What’s Next?

When someone asks me why Twitch is the best place to make money as a streamer, my answer starts first and foremost with community. Community on Twitch is real and tangible, from chat memes to subscriber emotes to TwitchCon meetups, and yes — to how streamers earn money. That’s partially because of our work to equip you with the right tools, but it’s primarily because streamers like you are putting yourselves out there, embracing what you’re most passionate about, and building communities.

We believe we have the most compelling offering for streamers, and there’s still more we can do. The best Twitch is the one we build together, and your feedback helps us evolve in the right direction. As always, if you have any feedback, the best place to share is Twitch UserVoice

Thank you for your time.

- Dan Clancy

Email to streamers who might be impacted: 


Hello [username], 

You’re receiving this email because you’re a Twitch Partner on an agreement with premium subscription terms, a.k.a “70/30.”

As a streamer on these premium terms, you’ve had a vital role in helping make this service what it is today. We’re grateful for the communities you’ve built and your impressive history on Twitch, so we’ve taken extra care to make this change as frictionless as possible. Based upon your revenue over the last 12 months, your subscription earnings may be impacted by this change, so we’re providing ample time for you to plan ahead.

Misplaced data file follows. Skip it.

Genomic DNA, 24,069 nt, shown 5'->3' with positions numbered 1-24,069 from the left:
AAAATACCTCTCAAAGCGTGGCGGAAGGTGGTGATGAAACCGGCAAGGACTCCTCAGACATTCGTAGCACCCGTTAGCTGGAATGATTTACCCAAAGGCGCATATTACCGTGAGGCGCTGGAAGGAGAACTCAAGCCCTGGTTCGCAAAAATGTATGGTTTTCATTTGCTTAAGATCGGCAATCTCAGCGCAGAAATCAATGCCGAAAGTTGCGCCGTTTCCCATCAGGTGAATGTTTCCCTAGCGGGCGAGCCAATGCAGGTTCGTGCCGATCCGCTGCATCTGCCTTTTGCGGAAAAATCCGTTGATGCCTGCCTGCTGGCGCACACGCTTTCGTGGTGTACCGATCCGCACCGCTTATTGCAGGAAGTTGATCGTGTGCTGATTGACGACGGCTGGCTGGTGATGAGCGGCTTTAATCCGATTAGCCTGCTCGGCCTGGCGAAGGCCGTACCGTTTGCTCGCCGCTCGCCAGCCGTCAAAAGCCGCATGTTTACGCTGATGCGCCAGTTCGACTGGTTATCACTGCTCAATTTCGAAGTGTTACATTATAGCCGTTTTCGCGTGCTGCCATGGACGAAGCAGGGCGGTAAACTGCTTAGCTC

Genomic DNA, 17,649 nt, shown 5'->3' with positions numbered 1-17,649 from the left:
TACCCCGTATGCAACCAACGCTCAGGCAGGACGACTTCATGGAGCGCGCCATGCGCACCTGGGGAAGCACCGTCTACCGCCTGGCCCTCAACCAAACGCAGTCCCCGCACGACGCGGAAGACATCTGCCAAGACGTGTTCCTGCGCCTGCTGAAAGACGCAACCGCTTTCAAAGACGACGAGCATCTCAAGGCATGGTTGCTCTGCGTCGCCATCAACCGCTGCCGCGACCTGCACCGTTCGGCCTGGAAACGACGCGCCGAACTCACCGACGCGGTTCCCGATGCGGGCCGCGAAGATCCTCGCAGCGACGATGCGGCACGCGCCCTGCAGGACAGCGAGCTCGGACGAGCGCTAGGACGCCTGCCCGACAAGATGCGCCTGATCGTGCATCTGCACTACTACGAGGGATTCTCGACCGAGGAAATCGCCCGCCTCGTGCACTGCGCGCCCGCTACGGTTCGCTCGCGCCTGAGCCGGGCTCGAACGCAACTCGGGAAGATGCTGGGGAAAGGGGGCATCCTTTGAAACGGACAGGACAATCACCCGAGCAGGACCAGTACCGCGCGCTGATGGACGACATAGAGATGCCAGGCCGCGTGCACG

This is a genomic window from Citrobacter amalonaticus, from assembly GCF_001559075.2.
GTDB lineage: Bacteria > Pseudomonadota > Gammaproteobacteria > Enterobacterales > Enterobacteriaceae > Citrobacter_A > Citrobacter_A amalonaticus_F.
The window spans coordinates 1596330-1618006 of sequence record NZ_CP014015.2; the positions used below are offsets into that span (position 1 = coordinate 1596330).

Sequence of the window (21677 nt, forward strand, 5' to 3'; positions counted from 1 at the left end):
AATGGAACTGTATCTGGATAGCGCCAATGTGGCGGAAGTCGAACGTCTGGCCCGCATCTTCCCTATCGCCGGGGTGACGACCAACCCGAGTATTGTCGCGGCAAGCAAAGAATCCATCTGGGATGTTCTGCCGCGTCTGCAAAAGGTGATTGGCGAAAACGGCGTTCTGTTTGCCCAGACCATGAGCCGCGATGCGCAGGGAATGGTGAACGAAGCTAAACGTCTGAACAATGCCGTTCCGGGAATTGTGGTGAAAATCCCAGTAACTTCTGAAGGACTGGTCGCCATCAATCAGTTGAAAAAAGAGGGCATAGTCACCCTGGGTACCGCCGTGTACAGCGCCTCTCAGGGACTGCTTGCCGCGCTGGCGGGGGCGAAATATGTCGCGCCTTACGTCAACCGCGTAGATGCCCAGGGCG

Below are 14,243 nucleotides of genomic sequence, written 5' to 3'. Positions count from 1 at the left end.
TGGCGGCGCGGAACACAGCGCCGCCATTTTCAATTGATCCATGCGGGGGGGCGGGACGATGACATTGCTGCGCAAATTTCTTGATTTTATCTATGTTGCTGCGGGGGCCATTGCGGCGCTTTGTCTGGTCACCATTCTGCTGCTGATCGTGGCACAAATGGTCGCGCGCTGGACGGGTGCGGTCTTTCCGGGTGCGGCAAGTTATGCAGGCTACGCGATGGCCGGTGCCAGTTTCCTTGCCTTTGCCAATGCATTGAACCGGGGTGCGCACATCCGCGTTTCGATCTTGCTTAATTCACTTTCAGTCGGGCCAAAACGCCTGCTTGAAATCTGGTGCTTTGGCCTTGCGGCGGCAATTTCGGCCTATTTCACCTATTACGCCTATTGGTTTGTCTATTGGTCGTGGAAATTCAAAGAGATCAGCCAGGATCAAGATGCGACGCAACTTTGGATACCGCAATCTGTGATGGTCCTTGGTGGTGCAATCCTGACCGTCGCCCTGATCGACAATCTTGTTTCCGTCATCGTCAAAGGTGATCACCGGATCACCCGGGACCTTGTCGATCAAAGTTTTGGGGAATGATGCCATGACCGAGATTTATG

The change is fully outlined below, and will begin at your next agreement renewal date following June 1, 2023. You’ll receive a reminder notification a minimum of 120 days before that date. We’ve also published a letter to the larger Twitch community on our blog that includes information around this change. Here are the updated terms:

  • We will continue to offer you 70% of subscription revenue share for all subscription Tiers up to a maximum subscription revenue of $100K USD annually.
  • For subscription revenue in excess of $100K USD, your sub revenue share rate will default to the standard Partner rate of 50% for Tier 1 subscriptions, 60% for Tier 2, and 70% for Tier 3 for the remainder of the 12-month period.
  • The $100K USD threshold will be calculated over a 12-month period starting from your annual agreement renewal date. The $100K USD threshold will reset on the first day of the subsequent 12-month period, and each 12-month period thereafter.
  • Once we implement this change, progress towards the $100K USD threshold will be trackable on your creator dashboard.
  • The subscription revenue threshold of $100K USD applies to all subscription earnings, including Prime subscriptions, and will not impact any other revenue shared with you (advertising, Bits, etc.)

We recently introduced the Ads Incentive Program, which increased the revenue share for ads up  to 55% net ad revenue, which is a material change for most streamers. You may stand to benefit from the additional ad revenue from this program if you haven’t already. More information on that program and how you can participate is linked here

We’re committed to communication and keeping the conversation open. Please contact Partner Help for any questions.